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Bartleby, the Scrivener

Bartleby, the Scrivener - Herman Melville I feel guilty not giving this a five. I recently used Bartleby as a write-in candidate in a poll for U.S. president, based strictly on his reputation of saying "I prefer not to..."

I prefer not to tell you one spurious claim about Bartleby's "problem", this time on Wikipedia, since the theory mixes up cause and effect.

Bartleby is a lot like a spokesman for the information age -- a clerk bored into deadly complancency/indifference, his will too strongly exercised on trivial things.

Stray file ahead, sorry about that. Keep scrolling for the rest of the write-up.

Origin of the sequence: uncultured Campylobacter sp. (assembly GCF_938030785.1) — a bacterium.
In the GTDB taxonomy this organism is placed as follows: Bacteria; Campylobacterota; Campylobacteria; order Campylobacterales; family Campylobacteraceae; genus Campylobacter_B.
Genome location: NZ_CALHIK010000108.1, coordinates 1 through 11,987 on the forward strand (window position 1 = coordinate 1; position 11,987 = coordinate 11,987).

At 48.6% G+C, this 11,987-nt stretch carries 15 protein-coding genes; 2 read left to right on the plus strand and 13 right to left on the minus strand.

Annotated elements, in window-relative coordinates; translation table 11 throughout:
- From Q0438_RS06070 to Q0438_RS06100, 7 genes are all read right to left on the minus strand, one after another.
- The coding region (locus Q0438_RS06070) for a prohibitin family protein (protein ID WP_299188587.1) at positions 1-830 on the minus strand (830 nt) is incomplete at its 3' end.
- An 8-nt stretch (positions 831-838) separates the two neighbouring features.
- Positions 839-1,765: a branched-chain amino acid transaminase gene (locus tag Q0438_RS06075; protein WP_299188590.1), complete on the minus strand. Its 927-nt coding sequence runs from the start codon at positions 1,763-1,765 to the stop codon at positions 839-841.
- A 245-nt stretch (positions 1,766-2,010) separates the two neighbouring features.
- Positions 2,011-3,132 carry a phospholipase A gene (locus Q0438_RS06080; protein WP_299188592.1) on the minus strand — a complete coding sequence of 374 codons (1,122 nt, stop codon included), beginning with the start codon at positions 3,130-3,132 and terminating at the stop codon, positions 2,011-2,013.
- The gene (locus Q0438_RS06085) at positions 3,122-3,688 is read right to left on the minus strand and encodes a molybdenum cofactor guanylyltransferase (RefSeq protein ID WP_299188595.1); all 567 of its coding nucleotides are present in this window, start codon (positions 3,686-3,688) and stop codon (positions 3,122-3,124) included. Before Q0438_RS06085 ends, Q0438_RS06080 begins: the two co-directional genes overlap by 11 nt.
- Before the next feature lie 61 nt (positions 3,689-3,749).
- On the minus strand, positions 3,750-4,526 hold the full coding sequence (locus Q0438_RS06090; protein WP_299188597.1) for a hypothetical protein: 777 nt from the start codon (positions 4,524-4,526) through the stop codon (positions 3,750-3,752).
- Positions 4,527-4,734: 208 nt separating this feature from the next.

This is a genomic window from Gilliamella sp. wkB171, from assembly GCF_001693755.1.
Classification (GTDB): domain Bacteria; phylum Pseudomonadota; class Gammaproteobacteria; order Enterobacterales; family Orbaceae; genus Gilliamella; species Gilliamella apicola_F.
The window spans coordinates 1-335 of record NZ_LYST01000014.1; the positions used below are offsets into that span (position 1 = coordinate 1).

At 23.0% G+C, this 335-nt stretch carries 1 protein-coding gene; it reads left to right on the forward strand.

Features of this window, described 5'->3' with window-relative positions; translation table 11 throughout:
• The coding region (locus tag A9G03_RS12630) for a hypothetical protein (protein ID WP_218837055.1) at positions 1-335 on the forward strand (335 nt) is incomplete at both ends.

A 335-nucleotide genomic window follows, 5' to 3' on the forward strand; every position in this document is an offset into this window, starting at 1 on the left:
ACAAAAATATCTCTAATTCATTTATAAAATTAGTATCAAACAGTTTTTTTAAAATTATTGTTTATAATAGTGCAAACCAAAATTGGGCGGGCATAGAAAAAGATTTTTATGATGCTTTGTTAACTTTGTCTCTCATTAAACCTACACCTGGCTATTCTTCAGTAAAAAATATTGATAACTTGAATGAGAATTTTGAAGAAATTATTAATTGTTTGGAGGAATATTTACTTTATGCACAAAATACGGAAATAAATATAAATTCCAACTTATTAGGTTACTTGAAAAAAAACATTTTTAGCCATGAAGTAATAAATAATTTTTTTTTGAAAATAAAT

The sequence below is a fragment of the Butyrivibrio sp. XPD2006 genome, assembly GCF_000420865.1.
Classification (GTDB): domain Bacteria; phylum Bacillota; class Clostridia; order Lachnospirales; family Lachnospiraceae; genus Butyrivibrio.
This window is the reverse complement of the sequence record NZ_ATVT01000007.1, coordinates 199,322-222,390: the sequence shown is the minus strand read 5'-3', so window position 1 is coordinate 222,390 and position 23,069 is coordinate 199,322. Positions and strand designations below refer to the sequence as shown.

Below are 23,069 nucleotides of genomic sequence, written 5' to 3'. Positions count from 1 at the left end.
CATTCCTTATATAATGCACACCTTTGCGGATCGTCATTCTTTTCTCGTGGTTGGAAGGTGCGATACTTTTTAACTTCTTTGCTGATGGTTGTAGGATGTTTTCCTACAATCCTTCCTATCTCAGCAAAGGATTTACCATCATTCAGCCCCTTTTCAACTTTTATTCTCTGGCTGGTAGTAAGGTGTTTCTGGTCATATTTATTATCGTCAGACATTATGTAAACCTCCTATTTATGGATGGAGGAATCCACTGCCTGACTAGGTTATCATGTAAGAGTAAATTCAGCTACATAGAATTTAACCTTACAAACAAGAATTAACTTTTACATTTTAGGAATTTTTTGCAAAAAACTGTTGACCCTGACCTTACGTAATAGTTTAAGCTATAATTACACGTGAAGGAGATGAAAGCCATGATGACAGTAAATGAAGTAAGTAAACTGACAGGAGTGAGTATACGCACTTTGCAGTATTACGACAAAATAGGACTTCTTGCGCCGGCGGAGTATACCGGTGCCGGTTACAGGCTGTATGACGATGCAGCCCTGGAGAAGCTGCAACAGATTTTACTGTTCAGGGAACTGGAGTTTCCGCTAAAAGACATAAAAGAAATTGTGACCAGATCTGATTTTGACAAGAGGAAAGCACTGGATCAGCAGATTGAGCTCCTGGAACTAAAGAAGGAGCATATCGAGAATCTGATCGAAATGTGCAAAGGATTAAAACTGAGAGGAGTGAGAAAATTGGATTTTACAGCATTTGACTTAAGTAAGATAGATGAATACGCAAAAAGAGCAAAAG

If Mike Judge, the creator of "Office Space" didn't read this, he didn't need to, since it's the kind of lassitude every office worker immediately recognizes.

I've deducted one star because Bartleby's final contemptuous words to the narrator showed that he harbored some contrarian willpower that seemed missing in all previous and final acts. Even if the narrator is emotionally ignorant, what hint is the reader offered?